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The first mission to send NASA astronauts into orbit on a commercially owned spaceship came back down to Earth today with the splashdown of a SpaceX Crew Dragon capsule in the Gulf of Mexico.
“On behalf of the SpaceX and NASA teams, welcome back to planet Earth, and thanks for flying SpaceX,” Mike Heiman, a lead member of SpaceX’s operations team, told astronauts Doug Hurley and Bob Behnken.
The splashdown closed out a 64-day mission to the International Space Station, aimed at testing the first SpaceX Dragon to carry crew. The reusable spacecraft, which put 27.1 million miles on its orbital odometer, was dubbed Endeavour as a tribute to earlier spaceships.
In May, Endeavour’s launch atop SpaceX’s Falcon 9 rocket made history, and today’s return to Earth did as well: It was the first time since 1975 that a crewed NASA spacecraft returned to Earth at sea, and the first space landing in the Gulf of Mexico.
The splashdown marked the completion of the first mission to launch astronauts into orbit from U.S. soil since NASA’s final space shuttle flight in 2011.
“This was a great day for NASA, and a great day for the United States of America,” NASA Administrator Jim Bridenstine said during a post-splashdown briefing. “Today we really made history. We are entering a new era of human spaceflight, where NASA is no longer the purchaser, owner and operator of all the hardware. We are going to be a customer — one customer of many customers.”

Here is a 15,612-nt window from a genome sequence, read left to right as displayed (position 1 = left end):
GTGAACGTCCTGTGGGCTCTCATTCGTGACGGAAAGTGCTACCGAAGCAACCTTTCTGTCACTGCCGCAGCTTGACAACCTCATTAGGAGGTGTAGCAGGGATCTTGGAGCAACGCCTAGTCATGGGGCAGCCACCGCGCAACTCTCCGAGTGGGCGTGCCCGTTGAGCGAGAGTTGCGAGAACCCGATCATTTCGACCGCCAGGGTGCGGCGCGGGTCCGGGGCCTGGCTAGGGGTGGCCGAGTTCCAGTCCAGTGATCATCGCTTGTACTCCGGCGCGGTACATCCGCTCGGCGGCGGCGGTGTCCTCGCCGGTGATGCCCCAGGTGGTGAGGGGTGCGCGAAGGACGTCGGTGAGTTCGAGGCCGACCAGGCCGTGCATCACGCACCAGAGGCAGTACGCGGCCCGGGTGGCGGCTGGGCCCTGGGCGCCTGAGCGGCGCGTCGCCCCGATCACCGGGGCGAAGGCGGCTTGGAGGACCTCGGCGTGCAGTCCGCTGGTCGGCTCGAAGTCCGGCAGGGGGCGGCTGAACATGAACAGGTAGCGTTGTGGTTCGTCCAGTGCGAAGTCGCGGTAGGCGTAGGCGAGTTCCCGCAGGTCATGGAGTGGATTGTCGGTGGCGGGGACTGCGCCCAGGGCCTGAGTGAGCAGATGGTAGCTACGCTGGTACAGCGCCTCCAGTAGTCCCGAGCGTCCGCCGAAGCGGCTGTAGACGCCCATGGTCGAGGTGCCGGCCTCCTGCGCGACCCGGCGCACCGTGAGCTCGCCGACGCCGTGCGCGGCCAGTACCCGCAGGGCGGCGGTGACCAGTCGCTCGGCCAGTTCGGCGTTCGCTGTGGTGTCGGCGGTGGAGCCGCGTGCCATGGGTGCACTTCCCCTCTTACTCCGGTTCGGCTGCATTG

Hours later, at a celebratory ceremony in Houston, SpaceX CEO Elon Musk echoed Bridenstine’s view that the mission marked a new era. “We’re going to go to the moon, we’re going to have a base on the moon, we’re going to send people to Mars and make life multiplanetary,” he said.
Musk also thanked the teams at SpaceX and NASA for the successful end of what he clearly considered a high-stress mission. “I think my entire adrenaline just dumped,” he said with a nervous laugh. “Thank God! You know, I’m not very religious, but I prayed for this one.”
NASA and SpaceX chose a splashdown site off the coast of Pensacola on Florida’s Panhandle, rather than more easterly candidates, to stay far away from the track of Tropical Storm Isaias along Florida’s East Coast.
The storm wasn’t the only hazard that Hurley and Behnken faced: They had to rely on Endeavour’s thruster system to fire successfully for the descent from orbit, on its heatshield to protect them from the 3,500-degree Fahrenheit heat of atmospheric re-entry, and on its parachutes to make a safe landing amid the glassy Gulf waters.
A live video stream, watched online by more than half a million people, showed the four red-and-white main parachutes opening and the gumdrop-shaped spaceship hitting the water at 2:48 p.m. ET (11:48 a.m. PT).
About half an hour after the splashdown, Endeavour was hoisted aboard a ship called the Go Navigator with a crane. A flotilla of private vessels sailed through the landing zone, complicating the recovery effort and surprising mission managers.